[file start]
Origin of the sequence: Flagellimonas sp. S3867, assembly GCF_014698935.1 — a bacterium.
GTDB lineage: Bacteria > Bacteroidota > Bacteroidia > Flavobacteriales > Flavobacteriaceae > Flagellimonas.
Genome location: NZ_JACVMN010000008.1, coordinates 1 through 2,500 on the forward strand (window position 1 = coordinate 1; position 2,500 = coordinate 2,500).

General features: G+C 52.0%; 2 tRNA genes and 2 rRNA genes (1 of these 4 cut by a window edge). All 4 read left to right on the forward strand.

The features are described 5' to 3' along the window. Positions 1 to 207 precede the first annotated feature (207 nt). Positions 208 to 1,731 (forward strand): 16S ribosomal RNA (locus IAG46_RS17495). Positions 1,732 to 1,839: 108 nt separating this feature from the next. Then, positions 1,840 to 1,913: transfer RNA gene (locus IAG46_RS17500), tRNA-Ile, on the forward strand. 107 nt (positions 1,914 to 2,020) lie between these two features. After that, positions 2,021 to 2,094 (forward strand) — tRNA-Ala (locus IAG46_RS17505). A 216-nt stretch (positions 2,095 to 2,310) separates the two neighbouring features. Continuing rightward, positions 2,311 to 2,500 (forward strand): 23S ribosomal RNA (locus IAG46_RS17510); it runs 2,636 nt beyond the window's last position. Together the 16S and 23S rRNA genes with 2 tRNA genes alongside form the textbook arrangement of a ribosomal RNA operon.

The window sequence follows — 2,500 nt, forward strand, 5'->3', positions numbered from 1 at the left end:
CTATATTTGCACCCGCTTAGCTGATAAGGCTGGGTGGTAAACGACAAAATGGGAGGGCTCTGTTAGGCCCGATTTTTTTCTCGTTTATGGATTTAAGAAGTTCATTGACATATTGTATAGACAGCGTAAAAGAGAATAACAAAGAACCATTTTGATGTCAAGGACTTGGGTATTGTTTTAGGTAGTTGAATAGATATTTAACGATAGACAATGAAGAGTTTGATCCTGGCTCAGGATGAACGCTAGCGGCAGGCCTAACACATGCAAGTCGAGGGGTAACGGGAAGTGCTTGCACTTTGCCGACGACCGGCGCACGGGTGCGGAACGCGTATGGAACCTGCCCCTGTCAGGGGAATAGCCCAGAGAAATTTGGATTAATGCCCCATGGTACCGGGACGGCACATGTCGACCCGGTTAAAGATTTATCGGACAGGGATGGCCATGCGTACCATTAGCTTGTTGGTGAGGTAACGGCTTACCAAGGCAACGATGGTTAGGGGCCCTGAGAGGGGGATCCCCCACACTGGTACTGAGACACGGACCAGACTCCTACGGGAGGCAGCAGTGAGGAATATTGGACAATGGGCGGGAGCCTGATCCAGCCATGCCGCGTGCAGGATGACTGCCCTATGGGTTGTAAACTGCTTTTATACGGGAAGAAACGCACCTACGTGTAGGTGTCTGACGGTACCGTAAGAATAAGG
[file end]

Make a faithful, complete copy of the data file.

Origin of the sequence: Flagellimonas sp. S3867, assembly GCF_014698935.1 — a bacterium.
GTDB lineage: Bacteria > Bacteroidota > Bacteroidia > Flavobacteriales > Flavobacteriaceae > Flagellimonas.
Genome location: NZ_JACVMN010000008.1, coordinates 1 through 2,500 on the forward strand (window position 1 = coordinate 1; position 2,500 = coordinate 2,500).

General features: G+C 52.0%; 2 tRNA genes and 2 rRNA genes (1 of these 4 cut by a window edge). All 4 read left to right on the forward strand.

The features are described 5' to 3' along the window. Positions 1 to 207 precede the first annotated feature (207 nt). Positions 208 to 1,731 (forward strand): 16S ribosomal RNA (locus IAG46_RS17495). Positions 1,732 to 1,839: 108 nt separating this feature from the next. Then, positions 1,840 to 1,913: transfer RNA gene (locus IAG46_RS17500), tRNA-Ile, on the forward strand. 107 nt (positions 1,914 to 2,020) lie between these two features. After that, positions 2,021 to 2,094 (forward strand) — tRNA-Ala (locus IAG46_RS17505). A 216-nt stretch (positions 2,095 to 2,310) separates the two neighbouring features. Continuing rightward, positions 2,311 to 2,500 (forward strand): 23S ribosomal RNA (locus IAG46_RS17510); it runs 2,636 nt beyond the window's last position. Together the 16S and 23S rRNA genes with 2 tRNA genes alongside form the textbook arrangement of a ribosomal RNA operon.

The window sequence follows — 2,500 nt, forward strand, 5'->3', positions numbered from 1 at the left end:
CTATATTTGCACCCGCTTAGCTGATAAGGCTGGGTGGTAAACGACAAAATGGGAGGGCTCTGTTAGGCCCGATTTTTTTCTCGTTTATGGATTTAAGAAGTTCATTGACATATTGTATAGACAGCGTAAAAGAGAATAACAAAGAACCATTTTGATGTCAAGGACTTGGGTATTGTTTTAGGTAGTTGAATAGATATTTAACGATAGACAATGAAGAGTTTGATCCTGGCTCAGGATGAACGCTAGCGGCAGGCCTAACACATGCAAGTCGAGGGGTAACGGGAAGTGCTTGCACTTTGCCGACGACCGGCGCACGGGTGCGGAACGCGTATGGAACCTGCCCCTGTCAGGGGAATAGCCCAGAGAAATTTGGATTAATGCCCCATGGTACCGGGACGGCACATGTCGACCCGGTTAAAGATTTATCGGACAGGGATGGCCATGCGTACCATTAGCTTGTTGGTGAGGTAACGGCTTACCAAGGCAACGATGGTTAGGGGCCCTGAGAGGGGGATCCCCCACACTGGTACTGAGACACGGACCAGACTCCTACGGGAGGCAGCAGTGAGGAATATTGGACAATGGGCGGGAGCCTGATCCAGCCATGCCGCGTGCAGGATGACTGCCCTATGGGTTGTAAACTGCTTTTATACGGGAAGAAACGCACCTACGTGTAGGTGTCTGACGGTACCGTAAGAATAAGG